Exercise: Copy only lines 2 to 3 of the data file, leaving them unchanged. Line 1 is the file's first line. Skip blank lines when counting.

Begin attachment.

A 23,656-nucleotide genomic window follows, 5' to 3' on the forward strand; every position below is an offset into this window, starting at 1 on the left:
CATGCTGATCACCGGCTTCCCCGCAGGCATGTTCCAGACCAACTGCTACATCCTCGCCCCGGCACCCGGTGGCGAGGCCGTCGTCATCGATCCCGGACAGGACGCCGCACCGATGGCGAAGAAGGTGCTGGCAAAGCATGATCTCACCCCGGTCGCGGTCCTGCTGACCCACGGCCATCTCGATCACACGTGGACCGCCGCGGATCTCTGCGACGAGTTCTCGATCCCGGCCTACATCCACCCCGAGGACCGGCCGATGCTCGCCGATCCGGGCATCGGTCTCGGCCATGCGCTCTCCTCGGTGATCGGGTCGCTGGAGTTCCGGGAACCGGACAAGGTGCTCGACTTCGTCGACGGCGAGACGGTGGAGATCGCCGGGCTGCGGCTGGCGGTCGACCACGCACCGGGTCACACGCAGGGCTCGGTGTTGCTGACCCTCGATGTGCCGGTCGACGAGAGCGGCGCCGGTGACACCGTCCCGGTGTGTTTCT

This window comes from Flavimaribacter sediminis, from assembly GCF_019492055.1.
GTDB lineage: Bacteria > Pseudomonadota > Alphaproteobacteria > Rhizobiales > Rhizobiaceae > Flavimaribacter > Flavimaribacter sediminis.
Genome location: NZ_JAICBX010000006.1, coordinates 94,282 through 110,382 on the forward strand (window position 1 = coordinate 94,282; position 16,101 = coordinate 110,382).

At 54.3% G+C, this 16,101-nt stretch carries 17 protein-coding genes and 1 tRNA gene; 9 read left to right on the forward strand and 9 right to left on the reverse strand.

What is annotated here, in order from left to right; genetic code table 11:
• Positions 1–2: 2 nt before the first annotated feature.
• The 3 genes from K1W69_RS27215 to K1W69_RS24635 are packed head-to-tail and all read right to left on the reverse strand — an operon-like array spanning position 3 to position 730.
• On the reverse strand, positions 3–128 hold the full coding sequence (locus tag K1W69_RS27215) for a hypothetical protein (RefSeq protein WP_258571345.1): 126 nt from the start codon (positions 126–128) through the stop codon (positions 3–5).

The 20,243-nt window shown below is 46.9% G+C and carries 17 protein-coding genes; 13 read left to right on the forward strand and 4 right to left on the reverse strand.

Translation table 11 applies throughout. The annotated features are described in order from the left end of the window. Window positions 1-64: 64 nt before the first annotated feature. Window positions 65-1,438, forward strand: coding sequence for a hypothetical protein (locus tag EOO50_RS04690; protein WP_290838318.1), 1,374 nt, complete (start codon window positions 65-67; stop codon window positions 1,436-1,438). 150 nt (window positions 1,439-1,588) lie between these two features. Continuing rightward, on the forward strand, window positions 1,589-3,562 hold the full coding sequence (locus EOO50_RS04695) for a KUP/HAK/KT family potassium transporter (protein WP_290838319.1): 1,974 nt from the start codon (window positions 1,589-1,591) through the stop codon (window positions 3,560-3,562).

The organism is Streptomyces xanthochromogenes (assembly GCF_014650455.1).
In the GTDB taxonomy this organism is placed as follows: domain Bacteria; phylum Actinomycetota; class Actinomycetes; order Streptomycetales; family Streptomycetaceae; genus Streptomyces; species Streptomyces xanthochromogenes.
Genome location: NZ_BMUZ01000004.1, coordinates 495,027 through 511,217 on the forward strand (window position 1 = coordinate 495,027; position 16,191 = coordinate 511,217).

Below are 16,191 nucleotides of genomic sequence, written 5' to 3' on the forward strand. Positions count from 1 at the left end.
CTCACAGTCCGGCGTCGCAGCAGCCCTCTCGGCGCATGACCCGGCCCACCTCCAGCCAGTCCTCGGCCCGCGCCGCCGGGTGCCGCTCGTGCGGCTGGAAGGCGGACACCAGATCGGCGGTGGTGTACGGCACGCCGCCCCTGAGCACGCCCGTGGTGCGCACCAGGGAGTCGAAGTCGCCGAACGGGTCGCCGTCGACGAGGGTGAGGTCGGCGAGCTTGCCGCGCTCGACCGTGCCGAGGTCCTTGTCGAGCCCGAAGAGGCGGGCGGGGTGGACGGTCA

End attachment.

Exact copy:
CATGCTGATCACCGGCTTCCCCGCAGGCATGTTCCAGACCAACTGCTACATCCTCGCCCCGGCACCCGGTGGCGAGGCCGTCGTCATCGATCCCGGACAGGACGCCGCACCGATGGCGAAGAAGGTGCTGGCAAAGCATGATCTCACCCCGGTCGCGGTCCTGCTGACCCACGGCCATCTCGATCACACGTGGACCGCCGCGGATCTCTGCGACGAGTTCTCGATCCCGGCCTACATCCACCCCGAGGACCGGCCGATGCTCGCCGATCCGGGCATCGGTCTCGGCCATGCGCTCTCCTCGGTGATCGGGTCGCTGGAGTTCCGGGAACCGGACAAGGTGCTCGACTTCGTCGACGGCGAGACGGTGGAGATCGCCGGGCTGCGGCTGGCGGTCGACCACGCACCGGGTCACACGCAGGGCTCGGTGTTGCTGACCCTCGATGTGCCGGTCGACGAGAGCGGCGCCGGTGACACCGTCCCGGTGTGTTTCT

This window comes from Flavimaribacter sediminis, from assembly GCF_019492055.1.